Simon Haslam's Oracle Fusion Middleware blog

Oracle's Public Cloud Machine - initial thoughts and speculation

One of the big announcements, or at least to me(!), at Oracle OpenWorld (OOW15) last October was what is now called the "Public Cloud Machine" (PCM). 

Here I've finally written up my initial thoughts on this machine and where it might be useful in modern Oracle infrastructures. All of the information I'm sharing here has either been said publicly by Oracle or else is my own personal speculation - please don't make any planning decisions until Oracle has released more details!

Note: I'm pleased to see that the name of this hardware has changed in the last few weeks from the "Private Cloud Machine for PaaS & IaaS" to the, much more snappy, "Public Cloud Machine" (PCM). Now you could say that running Oracle cloud platforms on your own premises makes it private cloud, but I can see the logic that says that it's a machine for running vanilla Oracle Public Cloud services. Primarily I suspect Oracle tweaked the name to try to reduce confusion with the Private Cloud Appliance (which was renamed from the Virtual Compute Appliance only last summer, rather unfortunately as it has turned out).

Update 24/3/16: this machine has been renamed to the Oracle Cloud Machine (OCM) - see Announcement of "Oracle Cloud at Customer" service at Oracle CloudWorld.

Larry Ellison announcing the PCM at OOW15 

What is the Public Cloud Machine? 

Firstly, let's look at what Oracle has said about the PCM so far. My sources are:

Here are a few of the most relevant slides from that latter presentation, along with a few comments:

"A Piece of Oracle Cloud in Your Data Center" 

So clearly Oracle intends to make many (most/all?) of its PaaS services available on the PCM, along with IaaS functionality.

The "Managed by Oracle" point on that slide is very interesting. On the CUBE webcast Mohamad Afshar did say that you would have the option to manage the machine yourself. If I were running a bank's IT platforms, for example, I imagine one key reason I would buy a PCM is to make sure that I am in full control of the IT staff who have access to the machine and its environments - I would want PCM to behave in either completely disconnected mode, or some sort of "pull" manner (i.e. the PCM polls Oracle's servers and tell me there are updates, but I am in full control as to when to take them, how to quarantine and verify them, and so on). However I can also see that many customers would want a fully cloud-like experience where they simply let Oracle look after their private cloud entirely, but with the reassurance that if there were performance issues (or some sort of dispute with Oracle) that their staff could access the machine directly and see what was going on.

PCM architecture 

The above slide shows how Nimbula (a product Oracle acquired a couple of years ago that provides an OpenStack-style compute platform) underlies all VM provisioning (i.e. not EMOC as used previously used for virtual-mode Exalogic).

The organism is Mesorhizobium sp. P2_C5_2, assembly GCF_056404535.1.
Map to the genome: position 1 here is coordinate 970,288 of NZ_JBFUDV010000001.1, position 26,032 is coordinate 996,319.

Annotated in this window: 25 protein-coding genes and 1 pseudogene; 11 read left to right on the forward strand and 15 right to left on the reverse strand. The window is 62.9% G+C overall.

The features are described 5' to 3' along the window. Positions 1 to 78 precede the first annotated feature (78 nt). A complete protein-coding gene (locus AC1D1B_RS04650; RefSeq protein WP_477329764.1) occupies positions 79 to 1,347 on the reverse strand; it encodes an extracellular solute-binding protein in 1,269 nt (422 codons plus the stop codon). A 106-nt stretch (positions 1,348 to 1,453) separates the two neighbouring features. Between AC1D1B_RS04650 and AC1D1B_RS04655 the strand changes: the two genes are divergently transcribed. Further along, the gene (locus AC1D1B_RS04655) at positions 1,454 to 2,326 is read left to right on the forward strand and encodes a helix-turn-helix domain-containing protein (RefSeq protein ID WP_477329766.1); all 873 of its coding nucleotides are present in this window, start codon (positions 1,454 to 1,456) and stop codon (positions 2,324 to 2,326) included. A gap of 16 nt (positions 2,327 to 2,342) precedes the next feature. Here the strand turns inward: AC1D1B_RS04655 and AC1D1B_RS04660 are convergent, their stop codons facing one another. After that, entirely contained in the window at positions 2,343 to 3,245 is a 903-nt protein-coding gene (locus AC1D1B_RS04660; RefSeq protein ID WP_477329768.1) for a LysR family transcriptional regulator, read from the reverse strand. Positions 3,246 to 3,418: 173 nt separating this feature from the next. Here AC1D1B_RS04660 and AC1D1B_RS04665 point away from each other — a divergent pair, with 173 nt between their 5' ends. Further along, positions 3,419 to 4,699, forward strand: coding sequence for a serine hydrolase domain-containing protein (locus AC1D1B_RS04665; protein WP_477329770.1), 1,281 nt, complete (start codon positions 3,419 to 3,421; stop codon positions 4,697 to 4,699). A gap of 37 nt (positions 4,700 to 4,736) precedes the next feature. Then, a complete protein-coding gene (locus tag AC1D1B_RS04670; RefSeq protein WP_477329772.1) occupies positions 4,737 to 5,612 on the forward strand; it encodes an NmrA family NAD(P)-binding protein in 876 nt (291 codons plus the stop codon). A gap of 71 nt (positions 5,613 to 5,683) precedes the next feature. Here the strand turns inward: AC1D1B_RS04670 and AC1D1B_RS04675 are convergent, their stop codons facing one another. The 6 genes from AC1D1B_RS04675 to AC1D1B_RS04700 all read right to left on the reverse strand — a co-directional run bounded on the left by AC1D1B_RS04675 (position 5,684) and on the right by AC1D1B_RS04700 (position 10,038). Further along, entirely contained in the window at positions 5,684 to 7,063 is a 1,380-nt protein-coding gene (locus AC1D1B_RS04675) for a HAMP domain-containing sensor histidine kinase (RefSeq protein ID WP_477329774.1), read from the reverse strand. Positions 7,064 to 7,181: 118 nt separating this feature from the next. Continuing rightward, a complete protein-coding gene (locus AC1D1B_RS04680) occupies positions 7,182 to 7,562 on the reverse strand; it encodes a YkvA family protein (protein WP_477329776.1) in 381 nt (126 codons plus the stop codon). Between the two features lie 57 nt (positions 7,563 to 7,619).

Oracle Compute (IaaS) - Key Features

As with the previous slide this also suggests that you could use IaaS to provision any sort of VM you want on PCM, not just Oracle's standard PaaS ones. From what I have experienced with Java and SOA Cloud Services, OPC has some standard Oracle Linux base templates which the PaaS services are then provisioned on top of. Oracle has also mentioned cookbooks (I think as a generic term, rather than Opscode Chef ones specifically) that it will provide to help you provision environments like LAMP stacks, Docker containers, and right up to apps like EBS 12.2 and JDE 9.1.

In summary, my understanding is that PCM has the following characteristics:

  • an engineered system of x86-based hardware, using comparable components to that running Oracle Public Cloud
  • eventually most/all of Oracle's 40+ PaaS services plus IaaS, but run locally on a machine in your own data centre
  • initially offering Java Cloud Service (JCS) and Integration Cloud Service (ICS)
  • the option to manage the machine yourself, or pay Oracle to do that remotely
  • some kind of subscription pricing corresponding to actual usage so you don't pay for the hardware up-front (or not all of it)

So, and this is just my opinion, I am guessing that, to run JCS and ICS to start with, the PCM hardware will look a lot like an Exalogic. It will have Nimbula for VM provisioning and probably the Service Managers used on Oracle Cloud (i.e. consoles and REST APIs) to give the same kind of operational experience. Clearly, whilst Exalogic includes a ZFS storage appliance, this is only sized for running the middleware platforms, so for PCM to run Database Cloud Service too it will need a way of providing far more block storage - perhaps this will be a larger integrated ZFS SA, or maybe an add-on module (a bit like the Exadata Storage Expansion rack). Gluing multi-node environments all together from an operation perspective is a wider challenge than just PCM but, based on previous engineered systems, I'd say we'll see a PCM plug-in for Enterprise Manager that will mirror what's starting to happen for OPC.